Broder is shocked by Obama’s ambitious agenda

David Broder has been in Washington for a long time, and President Obama seems to have stunned him with the breadth and boldness of his agenda. Broder sees Obama taking on significant risks, and he’s right about that. Obama doesn’t want to play it safe – he wants to seize the moment and make real efforts to solve long-standing problems.

The size of the gamble that President Obama is taking every day is simply staggering. What came through in his speech to a joint session of Congress and a national television audience Tuesday night was a dramatic reminder of the unbelievable stakes he has placed on the table in his first month in office, putting at risk the future well-being of the country and the Democratic Party’s control of Washington.

It was also, and even more significantly, a measure of the degree to which he has taken personal responsibility for delivering on one of the most ambitious agendas any newly inaugurated president has ever announced.

Most politicians, facing an economic crisis as deep as this one — the threatened collapse of the job market and manufacturing, retail and credit systems here at home, along with the staggering, unprecedented costs of the attempted rescue efforts — would happily postpone tackling anything else.

But not Obama.

Instead, no sooner had he finished describing his plans for spurring economic recovery and shoring up the crippled automotive and banking industries, he was off to the races, outlining his ambitions for overhauling energy, health care and education.

The House chamber was filled with veteran legislators who have spent decades wrestling with each of those issues. They know how maddeningly difficult it has been to cobble together a coalition large enough to pass a significant education, health care or energy bill.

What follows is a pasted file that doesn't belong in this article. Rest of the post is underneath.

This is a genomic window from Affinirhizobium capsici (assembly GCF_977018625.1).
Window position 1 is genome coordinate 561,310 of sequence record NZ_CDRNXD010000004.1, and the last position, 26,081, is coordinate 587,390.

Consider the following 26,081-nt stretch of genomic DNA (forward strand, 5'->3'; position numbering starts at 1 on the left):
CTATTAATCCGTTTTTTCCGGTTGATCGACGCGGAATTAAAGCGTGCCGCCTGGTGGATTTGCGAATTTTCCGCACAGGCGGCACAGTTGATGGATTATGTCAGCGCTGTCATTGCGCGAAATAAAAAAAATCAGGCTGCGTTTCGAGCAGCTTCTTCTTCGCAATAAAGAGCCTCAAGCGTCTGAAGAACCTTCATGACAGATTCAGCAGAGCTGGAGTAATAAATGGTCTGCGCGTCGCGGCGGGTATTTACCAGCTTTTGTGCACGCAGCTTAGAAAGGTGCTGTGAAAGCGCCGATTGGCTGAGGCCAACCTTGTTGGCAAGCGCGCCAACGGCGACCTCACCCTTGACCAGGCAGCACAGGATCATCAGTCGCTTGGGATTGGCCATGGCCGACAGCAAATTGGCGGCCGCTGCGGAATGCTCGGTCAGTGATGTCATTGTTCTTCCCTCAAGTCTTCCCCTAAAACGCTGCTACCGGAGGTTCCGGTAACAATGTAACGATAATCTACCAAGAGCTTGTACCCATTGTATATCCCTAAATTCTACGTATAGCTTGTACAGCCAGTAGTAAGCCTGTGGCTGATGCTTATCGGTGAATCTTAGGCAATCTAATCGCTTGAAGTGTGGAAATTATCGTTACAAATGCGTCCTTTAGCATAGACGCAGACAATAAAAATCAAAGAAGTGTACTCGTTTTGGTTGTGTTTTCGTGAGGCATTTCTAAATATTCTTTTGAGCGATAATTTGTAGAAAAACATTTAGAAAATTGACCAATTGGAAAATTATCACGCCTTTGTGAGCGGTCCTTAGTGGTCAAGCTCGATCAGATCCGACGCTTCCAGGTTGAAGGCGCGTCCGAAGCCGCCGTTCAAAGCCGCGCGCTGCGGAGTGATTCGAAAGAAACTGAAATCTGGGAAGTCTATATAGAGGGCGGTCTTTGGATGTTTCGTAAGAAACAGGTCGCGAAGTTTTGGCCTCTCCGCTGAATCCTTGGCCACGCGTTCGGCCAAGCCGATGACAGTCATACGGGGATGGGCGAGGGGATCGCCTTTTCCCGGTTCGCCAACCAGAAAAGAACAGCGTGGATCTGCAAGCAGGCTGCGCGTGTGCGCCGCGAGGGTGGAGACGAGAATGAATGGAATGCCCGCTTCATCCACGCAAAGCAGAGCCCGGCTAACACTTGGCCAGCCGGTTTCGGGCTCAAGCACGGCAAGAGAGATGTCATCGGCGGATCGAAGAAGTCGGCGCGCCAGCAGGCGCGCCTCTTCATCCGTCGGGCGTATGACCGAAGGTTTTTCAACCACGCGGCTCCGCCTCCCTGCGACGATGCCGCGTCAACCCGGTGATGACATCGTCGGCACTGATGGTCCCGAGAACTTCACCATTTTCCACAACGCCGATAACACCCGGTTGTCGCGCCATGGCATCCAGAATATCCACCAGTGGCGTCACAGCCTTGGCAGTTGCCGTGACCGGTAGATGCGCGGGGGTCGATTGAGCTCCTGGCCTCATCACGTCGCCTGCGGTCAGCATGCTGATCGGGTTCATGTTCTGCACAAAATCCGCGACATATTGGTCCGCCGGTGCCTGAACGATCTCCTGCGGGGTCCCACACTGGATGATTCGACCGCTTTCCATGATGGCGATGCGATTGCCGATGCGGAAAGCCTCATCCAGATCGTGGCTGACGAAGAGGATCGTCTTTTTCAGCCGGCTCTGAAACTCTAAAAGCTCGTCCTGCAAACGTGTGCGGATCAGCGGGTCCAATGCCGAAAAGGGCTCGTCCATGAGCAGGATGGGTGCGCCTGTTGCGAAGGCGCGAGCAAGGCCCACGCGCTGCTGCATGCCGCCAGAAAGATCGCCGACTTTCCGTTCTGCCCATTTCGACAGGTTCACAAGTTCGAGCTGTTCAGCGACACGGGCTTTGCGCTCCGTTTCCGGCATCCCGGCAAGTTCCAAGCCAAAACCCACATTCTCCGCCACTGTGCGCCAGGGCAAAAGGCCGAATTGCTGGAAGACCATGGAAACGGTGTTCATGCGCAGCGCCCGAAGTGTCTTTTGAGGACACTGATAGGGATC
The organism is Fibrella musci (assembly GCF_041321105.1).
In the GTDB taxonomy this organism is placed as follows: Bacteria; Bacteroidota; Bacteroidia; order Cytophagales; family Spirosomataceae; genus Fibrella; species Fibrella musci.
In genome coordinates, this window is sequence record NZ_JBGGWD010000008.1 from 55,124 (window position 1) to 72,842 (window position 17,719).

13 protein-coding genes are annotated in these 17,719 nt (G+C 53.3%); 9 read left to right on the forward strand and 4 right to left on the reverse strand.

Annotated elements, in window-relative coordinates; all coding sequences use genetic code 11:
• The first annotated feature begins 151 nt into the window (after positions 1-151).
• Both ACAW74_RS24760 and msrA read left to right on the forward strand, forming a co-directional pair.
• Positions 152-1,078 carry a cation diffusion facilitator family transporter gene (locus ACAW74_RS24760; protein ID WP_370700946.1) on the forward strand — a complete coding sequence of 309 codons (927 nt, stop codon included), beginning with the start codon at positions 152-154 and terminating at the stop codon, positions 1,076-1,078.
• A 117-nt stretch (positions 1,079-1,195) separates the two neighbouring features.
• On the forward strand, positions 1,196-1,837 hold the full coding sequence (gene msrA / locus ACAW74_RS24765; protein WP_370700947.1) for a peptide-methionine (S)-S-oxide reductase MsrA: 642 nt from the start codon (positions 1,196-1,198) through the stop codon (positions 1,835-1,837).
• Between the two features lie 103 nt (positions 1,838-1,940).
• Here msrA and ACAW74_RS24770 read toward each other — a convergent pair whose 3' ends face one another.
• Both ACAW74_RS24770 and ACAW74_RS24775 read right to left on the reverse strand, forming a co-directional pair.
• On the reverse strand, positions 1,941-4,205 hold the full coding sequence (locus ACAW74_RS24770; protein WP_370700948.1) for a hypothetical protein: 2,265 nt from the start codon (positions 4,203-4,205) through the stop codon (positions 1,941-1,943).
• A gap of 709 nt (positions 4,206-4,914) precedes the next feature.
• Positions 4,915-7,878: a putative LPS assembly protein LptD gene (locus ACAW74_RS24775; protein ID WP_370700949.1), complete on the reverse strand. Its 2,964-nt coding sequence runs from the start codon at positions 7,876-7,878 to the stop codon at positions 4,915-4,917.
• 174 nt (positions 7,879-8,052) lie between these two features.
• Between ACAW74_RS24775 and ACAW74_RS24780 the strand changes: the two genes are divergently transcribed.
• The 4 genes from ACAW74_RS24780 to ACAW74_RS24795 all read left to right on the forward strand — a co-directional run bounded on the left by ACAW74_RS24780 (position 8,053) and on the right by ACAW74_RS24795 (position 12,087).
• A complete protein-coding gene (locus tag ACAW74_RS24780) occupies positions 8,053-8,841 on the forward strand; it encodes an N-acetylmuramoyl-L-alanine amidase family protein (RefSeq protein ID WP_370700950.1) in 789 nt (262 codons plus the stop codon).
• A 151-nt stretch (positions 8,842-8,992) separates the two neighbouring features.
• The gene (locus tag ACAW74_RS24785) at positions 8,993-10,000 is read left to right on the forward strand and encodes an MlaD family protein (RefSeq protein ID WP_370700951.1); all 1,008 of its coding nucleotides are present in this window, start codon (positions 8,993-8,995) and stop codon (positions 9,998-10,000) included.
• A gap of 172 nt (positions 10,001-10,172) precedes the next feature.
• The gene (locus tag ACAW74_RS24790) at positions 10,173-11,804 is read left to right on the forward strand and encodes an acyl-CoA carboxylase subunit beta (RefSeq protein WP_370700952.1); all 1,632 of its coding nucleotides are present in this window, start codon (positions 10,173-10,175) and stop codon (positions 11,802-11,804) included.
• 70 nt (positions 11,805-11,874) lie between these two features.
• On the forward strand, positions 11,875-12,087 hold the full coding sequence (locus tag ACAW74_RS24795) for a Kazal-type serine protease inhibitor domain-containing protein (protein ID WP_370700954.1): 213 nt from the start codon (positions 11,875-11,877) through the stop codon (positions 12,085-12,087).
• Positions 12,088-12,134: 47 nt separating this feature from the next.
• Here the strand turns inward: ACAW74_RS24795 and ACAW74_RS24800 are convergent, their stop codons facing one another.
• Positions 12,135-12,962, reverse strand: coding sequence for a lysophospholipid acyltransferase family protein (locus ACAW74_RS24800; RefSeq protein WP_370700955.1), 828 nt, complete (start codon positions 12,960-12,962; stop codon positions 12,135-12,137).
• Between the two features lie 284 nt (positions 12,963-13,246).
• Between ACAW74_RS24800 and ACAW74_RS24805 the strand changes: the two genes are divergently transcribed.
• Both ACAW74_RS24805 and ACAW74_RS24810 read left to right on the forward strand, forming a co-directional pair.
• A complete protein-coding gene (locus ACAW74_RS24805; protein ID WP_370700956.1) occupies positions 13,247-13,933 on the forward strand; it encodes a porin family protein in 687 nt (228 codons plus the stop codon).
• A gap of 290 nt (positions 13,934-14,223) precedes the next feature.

And here stood Obama, challenging them to do all three, at a time when trillions of borrowed dollars already have been committed to short-term economic rescue schemes and when new taxes risk stunting any recovery.

Is he naive? Does he not understand the political challenge he is inviting?

Broder ends this column with the following line: “When we elected Obama, we didn’t know what a gambler we were getting.”

In one sense, he shouldn’t be surprised. Obama was clear about all these initiatives during the campaign. On the other hand, Broder is used to seeing politicians who are too worried about politics and too timid to take bold chances. Obama is not one of those politicians.

Senate might pass a compromise on energy and drilling

Congress and the Bush administration have made very little progress this year on addressing the short-term and long-term energy issues facing the nation. Incentives for wind and solar must be renewed by the end of the year. Otherwise, countless alternative energy projects are in jeopardy, which is one reason we see T. Boone Pickens touting his plan for wind power. Meanwhile, the Republicans gained a campaign issue after John McCain decided to shift his position of off-shore drilling.

A group of moderate Republicans and Democrats have been working together to forge a compromise bill, and we will likely see a vote on the measure in the fall.